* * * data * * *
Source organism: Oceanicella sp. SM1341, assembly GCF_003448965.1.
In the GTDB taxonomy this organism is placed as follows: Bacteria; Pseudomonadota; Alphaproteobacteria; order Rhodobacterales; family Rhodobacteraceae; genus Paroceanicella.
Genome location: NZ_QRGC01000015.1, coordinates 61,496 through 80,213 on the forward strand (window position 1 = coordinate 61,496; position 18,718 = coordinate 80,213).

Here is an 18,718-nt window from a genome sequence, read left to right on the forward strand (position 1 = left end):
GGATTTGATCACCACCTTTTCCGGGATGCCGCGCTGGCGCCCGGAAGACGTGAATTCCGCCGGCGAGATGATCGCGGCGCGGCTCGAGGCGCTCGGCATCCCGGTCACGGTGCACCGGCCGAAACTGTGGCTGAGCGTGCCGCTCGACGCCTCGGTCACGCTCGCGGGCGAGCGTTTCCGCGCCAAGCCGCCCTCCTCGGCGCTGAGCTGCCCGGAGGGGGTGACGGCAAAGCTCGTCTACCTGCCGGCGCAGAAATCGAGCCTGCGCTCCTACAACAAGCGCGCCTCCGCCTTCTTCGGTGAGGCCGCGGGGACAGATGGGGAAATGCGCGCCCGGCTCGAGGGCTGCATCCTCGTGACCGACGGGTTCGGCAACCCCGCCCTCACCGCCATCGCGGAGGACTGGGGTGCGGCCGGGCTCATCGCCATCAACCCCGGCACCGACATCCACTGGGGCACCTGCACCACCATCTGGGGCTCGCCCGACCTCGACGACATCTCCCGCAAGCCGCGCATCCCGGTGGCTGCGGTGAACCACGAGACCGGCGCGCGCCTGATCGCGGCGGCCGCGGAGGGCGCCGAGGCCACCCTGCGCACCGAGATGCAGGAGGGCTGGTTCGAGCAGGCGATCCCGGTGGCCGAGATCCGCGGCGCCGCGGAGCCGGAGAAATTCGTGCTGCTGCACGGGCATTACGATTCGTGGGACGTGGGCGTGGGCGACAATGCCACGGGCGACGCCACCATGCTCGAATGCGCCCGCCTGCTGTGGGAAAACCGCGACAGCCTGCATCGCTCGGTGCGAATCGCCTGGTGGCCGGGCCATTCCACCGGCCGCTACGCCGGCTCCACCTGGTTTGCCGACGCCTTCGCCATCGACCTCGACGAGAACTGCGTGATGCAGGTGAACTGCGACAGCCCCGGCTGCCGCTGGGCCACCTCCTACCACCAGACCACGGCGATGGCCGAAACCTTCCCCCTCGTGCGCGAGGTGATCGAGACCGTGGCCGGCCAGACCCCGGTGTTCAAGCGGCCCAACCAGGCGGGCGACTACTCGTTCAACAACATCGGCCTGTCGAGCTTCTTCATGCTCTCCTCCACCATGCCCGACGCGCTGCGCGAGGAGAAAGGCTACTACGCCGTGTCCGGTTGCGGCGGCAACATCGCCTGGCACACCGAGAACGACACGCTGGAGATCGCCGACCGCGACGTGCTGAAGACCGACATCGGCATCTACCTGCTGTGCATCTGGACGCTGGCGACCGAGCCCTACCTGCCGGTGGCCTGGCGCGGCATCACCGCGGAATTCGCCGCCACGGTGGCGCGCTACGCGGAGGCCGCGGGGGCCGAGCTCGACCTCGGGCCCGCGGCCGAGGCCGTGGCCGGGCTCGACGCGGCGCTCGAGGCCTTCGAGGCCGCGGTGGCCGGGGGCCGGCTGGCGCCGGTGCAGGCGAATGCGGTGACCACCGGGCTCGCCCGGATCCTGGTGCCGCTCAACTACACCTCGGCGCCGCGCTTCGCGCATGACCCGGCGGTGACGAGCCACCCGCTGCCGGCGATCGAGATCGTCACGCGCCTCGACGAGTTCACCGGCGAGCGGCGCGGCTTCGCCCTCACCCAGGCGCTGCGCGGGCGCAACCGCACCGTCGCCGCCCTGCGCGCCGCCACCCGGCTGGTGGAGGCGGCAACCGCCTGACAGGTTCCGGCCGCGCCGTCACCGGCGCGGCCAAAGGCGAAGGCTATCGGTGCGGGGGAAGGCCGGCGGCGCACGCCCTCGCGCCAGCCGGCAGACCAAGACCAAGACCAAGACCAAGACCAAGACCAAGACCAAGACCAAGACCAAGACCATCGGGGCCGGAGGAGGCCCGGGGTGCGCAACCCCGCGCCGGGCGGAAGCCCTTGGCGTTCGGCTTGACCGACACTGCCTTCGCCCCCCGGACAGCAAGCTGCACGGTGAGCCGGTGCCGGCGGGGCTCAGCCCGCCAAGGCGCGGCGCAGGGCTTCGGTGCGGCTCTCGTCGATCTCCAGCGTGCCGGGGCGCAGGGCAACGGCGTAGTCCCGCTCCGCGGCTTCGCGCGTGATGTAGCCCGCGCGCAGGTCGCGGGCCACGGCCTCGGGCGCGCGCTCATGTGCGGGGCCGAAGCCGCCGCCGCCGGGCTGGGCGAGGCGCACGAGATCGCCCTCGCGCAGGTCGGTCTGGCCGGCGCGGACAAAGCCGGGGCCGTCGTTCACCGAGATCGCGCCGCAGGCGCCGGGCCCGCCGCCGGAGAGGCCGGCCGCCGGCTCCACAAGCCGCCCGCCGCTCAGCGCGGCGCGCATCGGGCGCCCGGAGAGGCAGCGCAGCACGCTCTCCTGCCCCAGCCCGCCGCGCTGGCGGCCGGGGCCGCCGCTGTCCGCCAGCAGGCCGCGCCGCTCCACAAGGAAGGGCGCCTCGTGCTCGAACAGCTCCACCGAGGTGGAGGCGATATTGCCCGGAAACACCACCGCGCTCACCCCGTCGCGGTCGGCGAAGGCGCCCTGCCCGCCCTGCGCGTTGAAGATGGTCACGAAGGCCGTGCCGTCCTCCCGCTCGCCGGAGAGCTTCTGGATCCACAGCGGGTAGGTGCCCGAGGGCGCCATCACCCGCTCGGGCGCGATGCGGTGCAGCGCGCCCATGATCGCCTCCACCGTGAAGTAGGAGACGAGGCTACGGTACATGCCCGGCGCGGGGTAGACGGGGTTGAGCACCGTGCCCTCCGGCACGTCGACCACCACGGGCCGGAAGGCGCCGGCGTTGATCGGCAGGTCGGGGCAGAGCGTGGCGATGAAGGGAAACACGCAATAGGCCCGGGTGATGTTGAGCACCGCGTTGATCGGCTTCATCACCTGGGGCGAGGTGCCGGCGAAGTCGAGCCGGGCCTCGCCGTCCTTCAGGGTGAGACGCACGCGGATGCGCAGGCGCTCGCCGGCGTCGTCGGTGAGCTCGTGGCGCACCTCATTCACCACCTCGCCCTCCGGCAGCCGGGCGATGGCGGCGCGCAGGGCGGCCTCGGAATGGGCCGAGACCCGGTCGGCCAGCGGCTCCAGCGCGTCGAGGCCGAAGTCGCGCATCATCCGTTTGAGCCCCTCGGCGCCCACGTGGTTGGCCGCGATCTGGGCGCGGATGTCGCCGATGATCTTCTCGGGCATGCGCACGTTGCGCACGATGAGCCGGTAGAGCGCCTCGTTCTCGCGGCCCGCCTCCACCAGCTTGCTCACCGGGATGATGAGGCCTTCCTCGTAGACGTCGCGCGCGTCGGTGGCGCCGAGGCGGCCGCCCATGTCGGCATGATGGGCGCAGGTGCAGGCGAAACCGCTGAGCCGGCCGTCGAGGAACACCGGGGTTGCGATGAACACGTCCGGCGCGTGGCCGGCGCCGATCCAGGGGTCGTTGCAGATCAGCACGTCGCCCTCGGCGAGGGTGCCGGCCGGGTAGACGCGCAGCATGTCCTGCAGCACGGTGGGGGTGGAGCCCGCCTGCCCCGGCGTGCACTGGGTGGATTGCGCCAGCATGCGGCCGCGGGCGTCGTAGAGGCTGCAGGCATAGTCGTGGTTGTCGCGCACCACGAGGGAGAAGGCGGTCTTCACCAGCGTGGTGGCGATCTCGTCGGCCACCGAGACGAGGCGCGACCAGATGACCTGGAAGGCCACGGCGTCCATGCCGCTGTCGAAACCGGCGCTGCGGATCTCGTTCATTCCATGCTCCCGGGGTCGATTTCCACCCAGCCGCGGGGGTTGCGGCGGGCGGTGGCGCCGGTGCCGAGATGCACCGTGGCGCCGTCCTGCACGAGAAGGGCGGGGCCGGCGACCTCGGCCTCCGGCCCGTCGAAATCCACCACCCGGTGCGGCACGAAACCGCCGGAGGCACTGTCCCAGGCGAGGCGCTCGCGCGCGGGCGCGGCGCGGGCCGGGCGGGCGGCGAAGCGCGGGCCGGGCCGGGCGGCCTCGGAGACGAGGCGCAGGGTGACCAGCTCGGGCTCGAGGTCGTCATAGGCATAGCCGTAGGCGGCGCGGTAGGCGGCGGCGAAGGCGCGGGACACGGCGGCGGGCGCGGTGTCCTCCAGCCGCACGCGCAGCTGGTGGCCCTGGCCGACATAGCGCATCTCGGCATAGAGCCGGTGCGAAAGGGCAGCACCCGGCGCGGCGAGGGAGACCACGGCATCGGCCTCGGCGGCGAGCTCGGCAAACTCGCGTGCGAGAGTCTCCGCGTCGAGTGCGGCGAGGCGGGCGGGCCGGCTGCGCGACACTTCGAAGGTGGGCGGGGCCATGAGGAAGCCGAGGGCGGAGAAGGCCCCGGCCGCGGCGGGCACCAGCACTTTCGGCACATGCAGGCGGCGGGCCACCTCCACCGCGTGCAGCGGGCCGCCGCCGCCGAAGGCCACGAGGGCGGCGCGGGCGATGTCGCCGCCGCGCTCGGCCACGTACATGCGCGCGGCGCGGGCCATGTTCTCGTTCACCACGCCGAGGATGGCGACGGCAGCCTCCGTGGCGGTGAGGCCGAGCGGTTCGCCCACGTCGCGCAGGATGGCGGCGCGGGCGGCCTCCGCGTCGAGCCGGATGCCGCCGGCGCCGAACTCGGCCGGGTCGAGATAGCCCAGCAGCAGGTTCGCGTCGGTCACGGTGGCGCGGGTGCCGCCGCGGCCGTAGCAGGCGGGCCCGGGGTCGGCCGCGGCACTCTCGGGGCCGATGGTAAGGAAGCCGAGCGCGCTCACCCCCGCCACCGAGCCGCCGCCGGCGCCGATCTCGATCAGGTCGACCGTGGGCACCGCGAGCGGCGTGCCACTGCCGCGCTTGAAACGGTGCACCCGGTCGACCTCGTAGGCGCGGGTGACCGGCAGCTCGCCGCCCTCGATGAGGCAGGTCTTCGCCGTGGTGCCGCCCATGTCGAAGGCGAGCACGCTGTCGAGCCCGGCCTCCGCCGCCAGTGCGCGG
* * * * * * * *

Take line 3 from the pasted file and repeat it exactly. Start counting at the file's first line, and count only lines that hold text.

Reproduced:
Genome location: NZ_QRGC01000015.1, coordinates 61,496 through 80,213 on the forward strand (window position 1 = coordinate 61,496; position 18,718 = coordinate 80,213).